A genetic study focusing on the Central American river turtle (Dermatemys mawii) recently turned up surprising results for a team of Smithsonian scientists involved in the conservation of this critically endangered species. Small tissue samples collected from 238 wild turtles at 15 different locations across their range in Southern Mexico, Belize and Guatemala revealed a “surprising lack” of genetic structure, the scientists write in a recent paper in the journal Conservation Genetics.
The turtles, which are entirely aquatic, represent populations from three different river basins that are geographically isolated by significant distance and high mountain chains.
“We were expecting to find a different genetic lineage in each drainage basin,” explains the paper’s main author Gracia González-Porter of the Center for Conservation and Evolutionary Genetics at the Smithsonian Conservation Biology Institute. “Instead, we found the mixing of lineages. It was all over the place.” Despite appearing isolated, the genetic data showed the different turtle populations had been in close contact for years.
“But how?” the researchers wondered.
The best possible explanation, González-Porter and her colleagues say, is that for centuries humans have been bringing them together. The turtles have been used as food, in trade and in rituals for millennia, widely transported and customarily kept in holding ponds till they were needed.
“For centuries, this species has been part of the diet of the Mayans and other indigenous people who lived in its historic distribution range,” the scientists point out in their paper. “D. mawii was a very important source of animal protein for the ancient Mayans of the Peten (Preclassic period 800-400 B.C.)…. And it is possible that these turtles were part of the diet of the Olmec culture more than 3,000 years ago.”
One specimen of D. mawii was found in an ancient Teotihuacan burial site in Mexico, a spot located more than 186 miles from the known range of this turtle, the researchers say. An ancient sculpture of a Central American river turtle at the National Museum of Anthropology in Mexico City was found in the Basin of Mexico, more than 217 miles from the turtle’s range.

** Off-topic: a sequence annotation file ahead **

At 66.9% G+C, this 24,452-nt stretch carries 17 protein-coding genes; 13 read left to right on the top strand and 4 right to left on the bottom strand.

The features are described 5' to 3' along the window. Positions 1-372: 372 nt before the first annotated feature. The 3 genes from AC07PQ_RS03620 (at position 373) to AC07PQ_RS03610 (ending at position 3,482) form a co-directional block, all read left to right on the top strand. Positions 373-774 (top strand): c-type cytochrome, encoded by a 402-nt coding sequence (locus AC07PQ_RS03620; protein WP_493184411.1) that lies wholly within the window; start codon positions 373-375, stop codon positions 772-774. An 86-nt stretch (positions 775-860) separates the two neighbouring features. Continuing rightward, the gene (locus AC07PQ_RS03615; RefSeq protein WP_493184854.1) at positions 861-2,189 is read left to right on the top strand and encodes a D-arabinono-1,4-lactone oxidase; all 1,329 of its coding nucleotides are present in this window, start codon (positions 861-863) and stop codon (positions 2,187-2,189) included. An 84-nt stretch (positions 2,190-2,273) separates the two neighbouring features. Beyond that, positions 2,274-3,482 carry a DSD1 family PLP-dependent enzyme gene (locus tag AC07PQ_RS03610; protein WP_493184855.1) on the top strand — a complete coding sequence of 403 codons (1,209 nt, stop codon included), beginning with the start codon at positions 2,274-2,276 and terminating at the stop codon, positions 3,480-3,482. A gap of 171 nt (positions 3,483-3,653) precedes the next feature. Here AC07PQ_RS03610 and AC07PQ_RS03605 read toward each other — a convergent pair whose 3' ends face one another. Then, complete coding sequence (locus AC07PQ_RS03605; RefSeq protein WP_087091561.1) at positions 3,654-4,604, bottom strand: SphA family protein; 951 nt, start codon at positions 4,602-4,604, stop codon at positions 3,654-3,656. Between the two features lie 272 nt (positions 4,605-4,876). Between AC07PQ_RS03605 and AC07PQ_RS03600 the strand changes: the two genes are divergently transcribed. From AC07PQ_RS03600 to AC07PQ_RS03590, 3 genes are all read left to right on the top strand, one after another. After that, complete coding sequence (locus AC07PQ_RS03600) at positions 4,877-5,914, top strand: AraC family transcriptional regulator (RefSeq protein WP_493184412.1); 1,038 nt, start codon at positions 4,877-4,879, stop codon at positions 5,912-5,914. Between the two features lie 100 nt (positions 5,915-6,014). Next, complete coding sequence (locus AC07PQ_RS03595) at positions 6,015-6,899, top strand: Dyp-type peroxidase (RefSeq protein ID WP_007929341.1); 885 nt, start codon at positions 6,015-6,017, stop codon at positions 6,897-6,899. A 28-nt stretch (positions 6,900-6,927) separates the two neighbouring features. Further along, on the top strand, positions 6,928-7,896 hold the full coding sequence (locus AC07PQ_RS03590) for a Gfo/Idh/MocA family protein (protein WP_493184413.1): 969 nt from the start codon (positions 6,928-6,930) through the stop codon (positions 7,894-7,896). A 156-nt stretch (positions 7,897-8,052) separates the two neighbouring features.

“The Central American River turtle is tame and resilient,” González-Porter explains, “which makes it easy to transport. Their shells give them lots of protection. People don’t have refrigeration so they put the turtles in ponds in their back yards.”
During the rainy season in the tropics, the water flows are huge, she says. Rivers and ponds flood, captive turtles escape and mix with the local turtles.
This ancient practice still persists today. In Guatemala, Central American river turtles are kept in medium-sized ponds where they can be easily captured when needed. Similarly, in the State of Tabasco, Mexico, captured turtles are kept in rustic ponds and raised until they are either consumed or sold.
The genetic analysis of the Central American River turtle was initiated because these animals are critically endangered, González-Porter says.
They are the last surviving species of the giant river turtles of the family Dermatemydidae. D. mawii is currently the most endangered turtle species in Central America. A recent increase in the commercial demand for its meat has pushed it to the brink of extinction—2.2 pounds of their meat can fetch $100. Most local populations have disappeared and this turtle is now largely restricted to remote areas that are inaccessible to humans.